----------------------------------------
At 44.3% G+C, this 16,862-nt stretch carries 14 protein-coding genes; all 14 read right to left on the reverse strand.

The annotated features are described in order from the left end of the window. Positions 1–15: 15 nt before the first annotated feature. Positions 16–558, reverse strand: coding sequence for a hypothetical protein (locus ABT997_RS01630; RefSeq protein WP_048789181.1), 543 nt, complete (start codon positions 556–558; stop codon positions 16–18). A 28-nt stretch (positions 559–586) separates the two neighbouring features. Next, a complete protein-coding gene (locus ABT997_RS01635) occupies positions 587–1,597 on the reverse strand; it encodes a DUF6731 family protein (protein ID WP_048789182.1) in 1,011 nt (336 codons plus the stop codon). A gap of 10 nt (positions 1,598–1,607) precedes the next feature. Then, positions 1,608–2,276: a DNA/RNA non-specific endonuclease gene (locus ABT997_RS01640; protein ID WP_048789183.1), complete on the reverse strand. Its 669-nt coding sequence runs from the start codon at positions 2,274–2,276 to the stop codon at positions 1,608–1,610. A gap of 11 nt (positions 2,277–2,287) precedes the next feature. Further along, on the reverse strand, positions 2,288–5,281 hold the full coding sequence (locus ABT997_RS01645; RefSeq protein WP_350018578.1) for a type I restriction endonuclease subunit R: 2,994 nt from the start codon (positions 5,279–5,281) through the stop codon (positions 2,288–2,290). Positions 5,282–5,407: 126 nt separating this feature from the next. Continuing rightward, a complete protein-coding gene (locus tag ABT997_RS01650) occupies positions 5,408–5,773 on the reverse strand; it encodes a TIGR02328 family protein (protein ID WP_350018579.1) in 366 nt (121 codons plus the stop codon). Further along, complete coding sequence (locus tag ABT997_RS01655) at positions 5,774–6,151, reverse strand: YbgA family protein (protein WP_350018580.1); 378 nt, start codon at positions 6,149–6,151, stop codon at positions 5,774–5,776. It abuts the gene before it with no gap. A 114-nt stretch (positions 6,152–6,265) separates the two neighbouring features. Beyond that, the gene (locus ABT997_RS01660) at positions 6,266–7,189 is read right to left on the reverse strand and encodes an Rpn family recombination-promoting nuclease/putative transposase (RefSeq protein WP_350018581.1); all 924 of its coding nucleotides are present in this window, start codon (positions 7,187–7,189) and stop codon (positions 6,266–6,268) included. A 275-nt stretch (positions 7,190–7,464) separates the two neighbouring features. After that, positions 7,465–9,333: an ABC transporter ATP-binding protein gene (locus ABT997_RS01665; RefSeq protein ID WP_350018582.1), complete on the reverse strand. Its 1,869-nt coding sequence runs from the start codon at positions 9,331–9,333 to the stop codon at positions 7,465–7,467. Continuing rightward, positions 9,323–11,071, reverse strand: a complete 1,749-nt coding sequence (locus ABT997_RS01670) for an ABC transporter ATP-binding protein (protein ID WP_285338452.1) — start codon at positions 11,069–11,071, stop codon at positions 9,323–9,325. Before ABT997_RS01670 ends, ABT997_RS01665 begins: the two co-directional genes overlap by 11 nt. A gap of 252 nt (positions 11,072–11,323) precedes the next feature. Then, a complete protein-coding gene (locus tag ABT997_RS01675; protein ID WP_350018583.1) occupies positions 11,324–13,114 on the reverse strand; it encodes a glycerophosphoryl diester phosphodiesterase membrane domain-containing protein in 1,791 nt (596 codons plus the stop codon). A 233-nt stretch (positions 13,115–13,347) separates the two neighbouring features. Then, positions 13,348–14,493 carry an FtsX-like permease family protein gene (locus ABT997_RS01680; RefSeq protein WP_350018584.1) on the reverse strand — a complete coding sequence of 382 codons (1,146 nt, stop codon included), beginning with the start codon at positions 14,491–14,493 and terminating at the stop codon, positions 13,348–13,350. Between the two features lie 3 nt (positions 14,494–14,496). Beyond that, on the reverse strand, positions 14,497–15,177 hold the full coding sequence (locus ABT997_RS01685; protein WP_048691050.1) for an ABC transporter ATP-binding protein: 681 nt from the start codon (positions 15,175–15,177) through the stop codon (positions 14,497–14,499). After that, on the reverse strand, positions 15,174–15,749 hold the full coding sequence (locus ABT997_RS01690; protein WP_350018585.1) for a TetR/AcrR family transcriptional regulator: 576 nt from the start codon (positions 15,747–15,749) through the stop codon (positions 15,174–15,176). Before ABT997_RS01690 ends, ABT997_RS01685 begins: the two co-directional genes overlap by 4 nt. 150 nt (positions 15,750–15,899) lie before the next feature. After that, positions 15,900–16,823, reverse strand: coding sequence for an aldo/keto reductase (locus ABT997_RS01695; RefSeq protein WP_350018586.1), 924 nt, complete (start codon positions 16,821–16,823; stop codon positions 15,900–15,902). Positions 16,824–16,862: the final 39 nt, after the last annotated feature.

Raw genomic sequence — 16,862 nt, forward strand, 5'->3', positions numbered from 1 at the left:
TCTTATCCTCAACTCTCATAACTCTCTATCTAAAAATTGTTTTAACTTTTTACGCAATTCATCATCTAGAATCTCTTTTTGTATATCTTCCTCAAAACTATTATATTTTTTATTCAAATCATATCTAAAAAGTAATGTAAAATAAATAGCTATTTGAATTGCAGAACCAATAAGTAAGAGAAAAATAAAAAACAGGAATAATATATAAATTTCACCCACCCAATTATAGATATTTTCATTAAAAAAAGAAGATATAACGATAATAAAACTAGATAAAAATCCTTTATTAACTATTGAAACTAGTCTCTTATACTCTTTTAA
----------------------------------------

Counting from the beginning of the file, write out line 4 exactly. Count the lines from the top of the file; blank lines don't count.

TCTTATCCTCAACTCTCATAACTCTCTATCTAAAAATTGTTTTAACTTTTTACGCAATTCATCATCTAGAATCTCTTTTTGTATATCTTCCTCAAAACTATTATATTTTTTATTCAAATCATATCTAAAAAGTAATGTAAAATAAATAGCTATTTGAATTGCAGAACCAATAAGTAAGAGAAAAATAAAAAACAGGAATAATATATAAATTTCACCCACCCAATTATAGATATTTTCATTAAAAAAAGAAGATATAACGATAATAAAACTAGATAAAAATCCTTTATTAACTATTGAAACTAGTCTCTTATACTCTTTTAA